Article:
We elucidate that guided modes supported by a regular photonic crystal slab structure composed of a square lattice of air holes in a silicon slab will transition into quasi-guided (leaky) modes when the radius of every second column of air holes is changed slightly. This intentional geometric perturbation will lead to a doubling of the period in one direction and the corresponding shrinkage of the first Brillouin zone. Because of the translational symmetry in the k-space, leaky waves inheriting the spatial dispersion of the original guided modes, which do not interact with external radiation, will appear with the dispersion curves above the light cone. Our results show that ultrahigh Q-factor resonances with large operating bandwidth can be achieved. Interestingly, the perturbation in only one direction of the photonic lattice will lead to an in-plane wave number-dependent resonance characteristic in both directions. Our numerical results demonstrate a local enhancement of the electric field magnitude by the order of 102, which is even more significant than those in most plasmonic structures. These quasi-guided modes with superior properties will provide a new platform for efficient light–matter interactions.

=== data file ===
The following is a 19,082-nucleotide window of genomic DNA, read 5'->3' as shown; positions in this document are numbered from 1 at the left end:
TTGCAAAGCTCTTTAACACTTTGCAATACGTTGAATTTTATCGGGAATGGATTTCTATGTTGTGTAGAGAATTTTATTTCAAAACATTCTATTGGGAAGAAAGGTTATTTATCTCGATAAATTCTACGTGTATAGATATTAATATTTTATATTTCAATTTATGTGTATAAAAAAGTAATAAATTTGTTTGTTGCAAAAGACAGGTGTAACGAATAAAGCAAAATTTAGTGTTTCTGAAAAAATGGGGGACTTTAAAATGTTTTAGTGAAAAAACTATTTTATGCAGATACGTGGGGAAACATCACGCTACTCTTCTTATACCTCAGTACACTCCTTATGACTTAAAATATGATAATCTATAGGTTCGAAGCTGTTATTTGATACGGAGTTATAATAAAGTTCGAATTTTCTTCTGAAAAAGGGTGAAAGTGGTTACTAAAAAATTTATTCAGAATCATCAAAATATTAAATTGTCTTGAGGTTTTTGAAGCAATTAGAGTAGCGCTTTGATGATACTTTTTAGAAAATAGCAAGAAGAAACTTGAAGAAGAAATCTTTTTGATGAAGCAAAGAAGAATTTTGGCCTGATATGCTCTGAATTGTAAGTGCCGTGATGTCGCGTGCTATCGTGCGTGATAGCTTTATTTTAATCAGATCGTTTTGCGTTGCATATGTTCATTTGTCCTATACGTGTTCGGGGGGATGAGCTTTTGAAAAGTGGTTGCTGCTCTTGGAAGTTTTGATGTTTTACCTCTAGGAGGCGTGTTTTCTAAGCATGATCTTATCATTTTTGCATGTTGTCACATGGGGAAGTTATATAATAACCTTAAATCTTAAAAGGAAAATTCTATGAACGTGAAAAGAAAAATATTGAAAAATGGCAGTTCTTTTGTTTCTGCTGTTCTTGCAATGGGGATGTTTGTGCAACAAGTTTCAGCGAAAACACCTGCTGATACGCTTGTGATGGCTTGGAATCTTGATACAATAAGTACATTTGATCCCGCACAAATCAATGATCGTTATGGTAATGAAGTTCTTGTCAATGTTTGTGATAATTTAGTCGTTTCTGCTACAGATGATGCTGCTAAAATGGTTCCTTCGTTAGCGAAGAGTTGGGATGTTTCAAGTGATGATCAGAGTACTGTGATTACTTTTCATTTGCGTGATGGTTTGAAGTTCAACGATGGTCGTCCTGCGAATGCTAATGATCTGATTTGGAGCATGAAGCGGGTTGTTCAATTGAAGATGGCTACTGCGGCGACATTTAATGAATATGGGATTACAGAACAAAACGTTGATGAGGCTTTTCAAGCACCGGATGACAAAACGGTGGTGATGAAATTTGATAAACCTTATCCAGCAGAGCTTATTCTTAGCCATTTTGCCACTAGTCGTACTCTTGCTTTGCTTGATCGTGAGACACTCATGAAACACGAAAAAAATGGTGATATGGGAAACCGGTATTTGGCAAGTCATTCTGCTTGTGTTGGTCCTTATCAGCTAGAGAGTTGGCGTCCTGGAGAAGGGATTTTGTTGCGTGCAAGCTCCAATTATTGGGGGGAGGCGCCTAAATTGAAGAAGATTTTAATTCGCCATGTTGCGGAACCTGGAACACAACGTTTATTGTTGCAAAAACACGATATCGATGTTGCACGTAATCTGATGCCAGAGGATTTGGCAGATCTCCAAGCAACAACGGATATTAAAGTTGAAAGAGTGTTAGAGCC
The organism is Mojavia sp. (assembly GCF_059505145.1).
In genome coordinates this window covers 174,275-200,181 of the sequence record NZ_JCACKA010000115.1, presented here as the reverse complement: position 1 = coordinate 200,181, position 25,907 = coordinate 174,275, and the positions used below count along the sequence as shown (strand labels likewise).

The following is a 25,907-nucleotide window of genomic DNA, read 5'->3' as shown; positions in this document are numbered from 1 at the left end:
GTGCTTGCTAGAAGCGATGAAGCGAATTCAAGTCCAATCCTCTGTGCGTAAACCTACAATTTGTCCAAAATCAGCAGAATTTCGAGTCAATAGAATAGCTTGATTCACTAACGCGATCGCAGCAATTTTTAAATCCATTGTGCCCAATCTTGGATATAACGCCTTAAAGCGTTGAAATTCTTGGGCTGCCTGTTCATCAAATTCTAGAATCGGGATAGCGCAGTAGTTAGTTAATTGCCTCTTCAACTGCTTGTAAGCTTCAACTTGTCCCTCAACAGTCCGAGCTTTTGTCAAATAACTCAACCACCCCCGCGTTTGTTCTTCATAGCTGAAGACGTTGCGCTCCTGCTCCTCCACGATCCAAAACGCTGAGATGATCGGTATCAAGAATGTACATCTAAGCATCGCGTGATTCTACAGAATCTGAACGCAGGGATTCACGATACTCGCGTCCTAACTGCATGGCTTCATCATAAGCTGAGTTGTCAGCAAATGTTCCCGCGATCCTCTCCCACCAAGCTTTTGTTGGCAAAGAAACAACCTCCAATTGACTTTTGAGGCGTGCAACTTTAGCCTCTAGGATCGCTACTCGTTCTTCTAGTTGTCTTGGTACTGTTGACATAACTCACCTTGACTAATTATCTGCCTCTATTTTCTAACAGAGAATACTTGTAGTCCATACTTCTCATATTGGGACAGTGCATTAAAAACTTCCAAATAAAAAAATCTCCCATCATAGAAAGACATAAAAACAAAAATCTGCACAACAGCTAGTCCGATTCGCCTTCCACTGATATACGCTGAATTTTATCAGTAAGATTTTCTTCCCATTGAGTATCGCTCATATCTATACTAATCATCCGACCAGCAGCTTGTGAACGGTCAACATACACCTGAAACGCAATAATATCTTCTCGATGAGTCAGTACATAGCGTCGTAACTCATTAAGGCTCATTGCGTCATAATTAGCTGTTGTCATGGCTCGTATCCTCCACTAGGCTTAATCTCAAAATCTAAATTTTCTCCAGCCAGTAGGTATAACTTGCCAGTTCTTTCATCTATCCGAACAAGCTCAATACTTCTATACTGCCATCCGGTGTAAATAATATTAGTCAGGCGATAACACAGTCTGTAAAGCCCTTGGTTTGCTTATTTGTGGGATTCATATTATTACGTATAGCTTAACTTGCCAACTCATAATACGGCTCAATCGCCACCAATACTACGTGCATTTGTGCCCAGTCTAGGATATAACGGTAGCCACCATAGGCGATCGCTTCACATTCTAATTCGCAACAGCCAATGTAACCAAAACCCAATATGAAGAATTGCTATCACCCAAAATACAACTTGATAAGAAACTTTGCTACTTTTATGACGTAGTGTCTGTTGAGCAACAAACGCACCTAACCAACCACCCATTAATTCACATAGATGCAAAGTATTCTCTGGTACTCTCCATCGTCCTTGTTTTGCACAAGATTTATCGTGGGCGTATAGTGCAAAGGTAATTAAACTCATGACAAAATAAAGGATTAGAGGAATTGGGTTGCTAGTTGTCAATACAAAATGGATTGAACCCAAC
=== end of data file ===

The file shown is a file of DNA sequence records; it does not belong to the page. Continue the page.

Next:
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© 2023 Sun et al.; licensee Beilstein-Institut.
- guided modes
- light–matter interactions
- photonic crystal slab